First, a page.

Green Candidate, Laura Cambell and Provincial Party Leader, Mike Schreiner (Source: Instagram)

The Ontario government plans to move ahead with the construction of a four-lane highway stretching 16.2 kilometres over existing farmland, green spaces and wetlands. Proponents of the project have been calling it the “Bradford Bypass”. However, many environmental groups against the project have been calling it the “Holland Marsh Highway” after the marsh land that the highway would be built over.

A demand for the project has been called for since 1979 and an environmental assessment was eventually conducted by 1997. The current Ontario government is planning on using these twenty-four year old findings as a ‘green light’ to move ahead with the project and has applied for exemption from the ‘Environmental Assessment Act’.

The importance of urban green spaces

The ‘Green Belt’ was established in Ontario to protect sensitive land areas such as farmland, marshland, and wetlands. However, the project is set to run straight through the belt. The 1997 assessment does not take into account the importance of such a green space in rapidly changing climate.

Studies have shown the importance of green spaces around urban settings, not just to wildlife but to people as well. In 2018 in Montreal, 66 people died over six days during the June-July heat wave due to the extreme heat island effect. Lower income areas that had less green spaces were more greatly affected by the heat. Green spaces do not heat up as fast as pavement and therefore reduce the over all heat of the area or what is known as the urban heat island effect. Green spaces around the city can be especially beneficial during summer heat waves that we see more often due to climate change.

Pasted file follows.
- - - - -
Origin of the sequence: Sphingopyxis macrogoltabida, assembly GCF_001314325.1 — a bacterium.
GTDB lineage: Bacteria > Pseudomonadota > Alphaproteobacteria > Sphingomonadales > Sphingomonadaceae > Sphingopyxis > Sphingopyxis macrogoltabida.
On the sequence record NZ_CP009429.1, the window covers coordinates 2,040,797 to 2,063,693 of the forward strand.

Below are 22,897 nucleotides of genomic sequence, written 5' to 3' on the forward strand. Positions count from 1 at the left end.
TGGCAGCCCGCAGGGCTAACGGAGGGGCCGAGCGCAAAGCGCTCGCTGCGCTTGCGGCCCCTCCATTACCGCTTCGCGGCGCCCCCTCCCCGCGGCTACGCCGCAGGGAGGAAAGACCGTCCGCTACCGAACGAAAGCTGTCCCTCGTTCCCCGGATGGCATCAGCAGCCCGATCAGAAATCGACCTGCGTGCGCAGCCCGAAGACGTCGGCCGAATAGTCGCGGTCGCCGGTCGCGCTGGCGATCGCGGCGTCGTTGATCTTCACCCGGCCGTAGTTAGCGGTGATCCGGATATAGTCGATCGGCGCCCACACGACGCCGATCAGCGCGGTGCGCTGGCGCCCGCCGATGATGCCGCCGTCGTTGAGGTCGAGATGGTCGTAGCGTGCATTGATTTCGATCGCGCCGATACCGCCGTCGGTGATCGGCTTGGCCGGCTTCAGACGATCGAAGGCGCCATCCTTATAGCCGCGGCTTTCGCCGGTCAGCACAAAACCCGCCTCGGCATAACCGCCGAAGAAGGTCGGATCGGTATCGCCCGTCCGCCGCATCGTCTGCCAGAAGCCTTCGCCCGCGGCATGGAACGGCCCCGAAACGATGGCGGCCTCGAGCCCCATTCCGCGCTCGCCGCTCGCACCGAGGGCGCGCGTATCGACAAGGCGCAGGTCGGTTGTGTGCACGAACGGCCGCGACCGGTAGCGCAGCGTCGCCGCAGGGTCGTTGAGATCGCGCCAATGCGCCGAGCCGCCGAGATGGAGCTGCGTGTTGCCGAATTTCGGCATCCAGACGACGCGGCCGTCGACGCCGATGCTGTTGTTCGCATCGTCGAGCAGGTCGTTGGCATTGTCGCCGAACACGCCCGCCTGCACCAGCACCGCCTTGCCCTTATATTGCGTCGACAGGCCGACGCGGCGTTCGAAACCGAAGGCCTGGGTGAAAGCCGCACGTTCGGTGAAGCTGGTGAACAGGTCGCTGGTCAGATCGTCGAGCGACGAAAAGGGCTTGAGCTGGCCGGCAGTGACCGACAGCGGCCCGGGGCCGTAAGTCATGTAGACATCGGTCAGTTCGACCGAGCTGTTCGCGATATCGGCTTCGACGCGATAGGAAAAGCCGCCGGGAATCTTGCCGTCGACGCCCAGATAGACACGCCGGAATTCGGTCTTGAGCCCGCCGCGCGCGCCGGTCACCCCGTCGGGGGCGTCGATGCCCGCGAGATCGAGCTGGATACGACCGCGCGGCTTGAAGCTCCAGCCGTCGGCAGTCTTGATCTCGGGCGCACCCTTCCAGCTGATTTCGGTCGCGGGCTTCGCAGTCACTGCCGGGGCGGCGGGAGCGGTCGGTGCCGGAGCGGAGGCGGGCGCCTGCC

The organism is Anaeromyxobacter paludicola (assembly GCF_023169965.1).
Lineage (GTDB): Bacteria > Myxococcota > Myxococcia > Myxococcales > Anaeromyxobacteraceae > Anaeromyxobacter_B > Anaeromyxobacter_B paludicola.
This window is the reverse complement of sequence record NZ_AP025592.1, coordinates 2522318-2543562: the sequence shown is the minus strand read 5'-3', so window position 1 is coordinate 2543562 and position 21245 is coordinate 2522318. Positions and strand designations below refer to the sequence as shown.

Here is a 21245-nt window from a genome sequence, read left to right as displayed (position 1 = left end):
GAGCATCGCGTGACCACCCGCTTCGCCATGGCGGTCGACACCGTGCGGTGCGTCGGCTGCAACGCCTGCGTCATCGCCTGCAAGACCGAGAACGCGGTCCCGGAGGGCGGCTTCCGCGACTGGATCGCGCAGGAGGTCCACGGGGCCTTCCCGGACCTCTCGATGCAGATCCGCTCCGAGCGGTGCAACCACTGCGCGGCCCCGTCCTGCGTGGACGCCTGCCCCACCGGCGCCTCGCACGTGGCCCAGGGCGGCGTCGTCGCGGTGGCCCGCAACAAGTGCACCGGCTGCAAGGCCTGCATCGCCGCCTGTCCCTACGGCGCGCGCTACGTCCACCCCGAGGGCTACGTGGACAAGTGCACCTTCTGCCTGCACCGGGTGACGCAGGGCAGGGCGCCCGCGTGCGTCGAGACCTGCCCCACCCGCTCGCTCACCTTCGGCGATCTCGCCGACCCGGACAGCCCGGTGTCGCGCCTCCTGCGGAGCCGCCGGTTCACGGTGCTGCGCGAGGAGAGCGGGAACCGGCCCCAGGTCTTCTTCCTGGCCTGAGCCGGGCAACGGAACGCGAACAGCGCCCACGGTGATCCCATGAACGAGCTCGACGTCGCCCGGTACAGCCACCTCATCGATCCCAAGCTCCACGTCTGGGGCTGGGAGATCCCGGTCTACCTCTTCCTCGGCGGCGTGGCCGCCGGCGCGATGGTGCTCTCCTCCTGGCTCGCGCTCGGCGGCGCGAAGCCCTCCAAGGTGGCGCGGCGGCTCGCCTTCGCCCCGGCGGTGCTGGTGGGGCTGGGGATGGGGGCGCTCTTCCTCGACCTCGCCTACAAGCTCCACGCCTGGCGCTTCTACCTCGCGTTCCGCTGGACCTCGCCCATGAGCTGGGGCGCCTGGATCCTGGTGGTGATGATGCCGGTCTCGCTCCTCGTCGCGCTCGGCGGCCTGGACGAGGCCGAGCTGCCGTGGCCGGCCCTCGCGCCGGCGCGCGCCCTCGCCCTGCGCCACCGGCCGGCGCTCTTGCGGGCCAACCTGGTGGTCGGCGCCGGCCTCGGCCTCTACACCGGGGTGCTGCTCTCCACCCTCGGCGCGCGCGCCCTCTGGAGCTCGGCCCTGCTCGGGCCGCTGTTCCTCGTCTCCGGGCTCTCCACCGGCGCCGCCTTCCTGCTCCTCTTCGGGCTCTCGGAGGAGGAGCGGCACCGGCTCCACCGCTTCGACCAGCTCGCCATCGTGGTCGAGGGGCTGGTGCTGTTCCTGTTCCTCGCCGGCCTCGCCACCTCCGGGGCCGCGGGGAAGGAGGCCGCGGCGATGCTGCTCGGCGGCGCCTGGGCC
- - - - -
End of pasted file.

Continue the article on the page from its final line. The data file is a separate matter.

Furthermore, the wetlands within the Holland Marsh can reduce flood risk in the area as a natural water storage sink. This water storage ability “lowers flood heights and reduces erosion” according to the United States Environmental Protection Agency (USEPA).

(Source Image: Green Party of Ontario site web)

Green Party speaks out:

Dans un déclaration release by the Green Party of Ontario, Green candidate for Dufferin-Caledon, Laura Cambell, has spoken out on the matter par saying that the project would not reduce traffic as intended. She went on to explain that the project would overall increase pollution from “carbon emissions we simply can’t afford anymore”. She highlighted the impact that the project would have on the water quality of the areas on top of encouraging further “urban sprawl that would follow for decades to come”

On June 24th 2021, locals who were against the project took part in the “No More Highways” demonstrations across Ontario. Cambell took part in the event in her riding of Dufferin-Caledon.

Provincial Party Leader, Mike Schreiner was also quoted in the statement by the Greens suggesting alternatives to the project such as investing in more public transit and recommended for the Ford government to “protect the Greenbelt”. Cambell also suggested that this money could be invested elsewhere in the community such as creating “safer schools” or subsidizing more health services that are not covered by the government at this time.

Mark Harracksingh

Mark est étudiant en dernière année de licence à l'Université Concordia, avec une spécialisation en sciences de l'environnement. Il est né et a grandi à Trinidad. Il a déménagé à Montréal pour poursuivre des études supérieures et une carrière dans le domaine de l'environnement. Il s'intéresse beaucoup à la politique mondiale et à la justice sociale.

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